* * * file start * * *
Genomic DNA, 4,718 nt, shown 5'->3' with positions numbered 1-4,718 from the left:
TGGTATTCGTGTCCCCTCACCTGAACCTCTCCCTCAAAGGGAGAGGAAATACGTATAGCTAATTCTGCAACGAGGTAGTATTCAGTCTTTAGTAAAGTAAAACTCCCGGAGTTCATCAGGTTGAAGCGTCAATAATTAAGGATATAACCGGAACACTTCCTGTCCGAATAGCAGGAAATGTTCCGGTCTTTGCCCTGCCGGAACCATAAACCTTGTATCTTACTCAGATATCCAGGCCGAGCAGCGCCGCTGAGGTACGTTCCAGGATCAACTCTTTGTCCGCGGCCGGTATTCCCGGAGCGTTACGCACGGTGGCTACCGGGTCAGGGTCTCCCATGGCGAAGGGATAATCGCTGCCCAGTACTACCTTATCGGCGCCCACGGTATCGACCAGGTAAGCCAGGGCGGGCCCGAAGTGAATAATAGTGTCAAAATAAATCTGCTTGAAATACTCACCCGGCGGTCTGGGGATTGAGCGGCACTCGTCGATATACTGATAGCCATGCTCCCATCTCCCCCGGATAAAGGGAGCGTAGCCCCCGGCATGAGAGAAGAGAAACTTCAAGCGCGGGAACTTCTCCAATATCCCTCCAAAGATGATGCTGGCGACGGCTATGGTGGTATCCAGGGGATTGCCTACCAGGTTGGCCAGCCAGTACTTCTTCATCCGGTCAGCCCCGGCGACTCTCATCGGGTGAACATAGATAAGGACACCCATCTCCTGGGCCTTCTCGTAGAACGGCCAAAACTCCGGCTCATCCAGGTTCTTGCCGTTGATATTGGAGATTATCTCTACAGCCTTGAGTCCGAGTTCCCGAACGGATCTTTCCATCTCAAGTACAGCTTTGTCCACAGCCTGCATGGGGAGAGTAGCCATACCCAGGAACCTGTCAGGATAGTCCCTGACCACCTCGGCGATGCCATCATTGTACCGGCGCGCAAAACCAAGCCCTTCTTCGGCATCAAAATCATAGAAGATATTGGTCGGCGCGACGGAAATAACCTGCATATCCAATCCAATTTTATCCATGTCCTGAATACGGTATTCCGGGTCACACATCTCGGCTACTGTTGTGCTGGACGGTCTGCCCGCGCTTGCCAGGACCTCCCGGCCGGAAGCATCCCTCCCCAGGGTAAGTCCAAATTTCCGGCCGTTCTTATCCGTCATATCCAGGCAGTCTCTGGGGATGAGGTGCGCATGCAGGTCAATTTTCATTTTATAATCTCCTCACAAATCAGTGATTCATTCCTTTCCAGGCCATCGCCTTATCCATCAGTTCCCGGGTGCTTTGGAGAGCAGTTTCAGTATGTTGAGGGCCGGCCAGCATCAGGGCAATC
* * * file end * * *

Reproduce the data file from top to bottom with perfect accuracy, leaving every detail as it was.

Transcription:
Genomic DNA, 4,718 nt, shown 5'->3' with positions numbered 1-4,718 from the left:
TGGTATTCGTGTCCCCTCACCTGAACCTCTCCCTCAAAGGGAGAGGAAATACGTATAGCTAATTCTGCAACGAGGTAGTATTCAGTCTTTAGTAAAGTAAAACTCCCGGAGTTCATCAGGTTGAAGCGTCAATAATTAAGGATATAACCGGAACACTTCCTGTCCGAATAGCAGGAAATGTTCCGGTCTTTGCCCTGCCGGAACCATAAACCTTGTATCTTACTCAGATATCCAGGCCGAGCAGCGCCGCTGAGGTACGTTCCAGGATCAACTCTTTGTCCGCGGCCGGTATTCCCGGAGCGTTACGCACGGTGGCTACCGGGTCAGGGTCTCCCATGGCGAAGGGATAATCGCTGCCCAGTACTACCTTATCGGCGCCCACGGTATCGACCAGGTAAGCCAGGGCGGGCCCGAAGTGAATAATAGTGTCAAAATAAATCTGCTTGAAATACTCACCCGGCGGTCTGGGGATTGAGCGGCACTCGTCGATATACTGATAGCCATGCTCCCATCTCCCCCGGATAAAGGGAGCGTAGCCCCCGGCATGAGAGAAGAGAAACTTCAAGCGCGGGAACTTCTCCAATATCCCTCCAAAGATGATGCTGGCGACGGCTATGGTGGTATCCAGGGGATTGCCTACCAGGTTGGCCAGCCAGTACTTCTTCATCCGGTCAGCCCCGGCGACTCTCATCGGGTGAACATAGATAAGGACACCCATCTCCTGGGCCTTCTCGTAGAACGGCCAAAACTCCGGCTCATCCAGGTTCTTGCCGTTGATATTGGAGATTATCTCTACAGCCTTGAGTCCGAGTTCCCGAACGGATCTTTCCATCTCAAGTACAGCTTTGTCCACAGCCTGCATGGGGAGAGTAGCCATACCCAGGAACCTGTCAGGATAGTCCCTGACCACCTCGGCGATGCCATCATTGTACCGGCGCGCAAAACCAAGCCCTTCTTCGGCATCAAAATCATAGAAGATATTGGTCGGCGCGACGGAAATAACCTGCATATCCAATCCAATTTTATCCATGTCCTGAATACGGTATTCCGGGTCACACATCTCGGCTACTGTTGTGCTGGACGGTCTGCCCGCGCTTGCCAGGACCTCCCGGCCGGAAGCATCCCTCCCCAGGGTAAGTCCAAATTTCCGGCCGTTCTTATCCGTCATATCCAGGCAGTCTCTGGGGATGAGGTGCGCATGCAGGTCAATTTTCATTTTATAATCTCCTCACAAATCAGTGATTCATTCCTTTCCAGGCCATCGCCTTATCCATCAGTTCCCGGGTGCTTTGGAGAGCAGTTTCAGTATGTTGAGGGCCGGCCAGCATCAGGGCAATC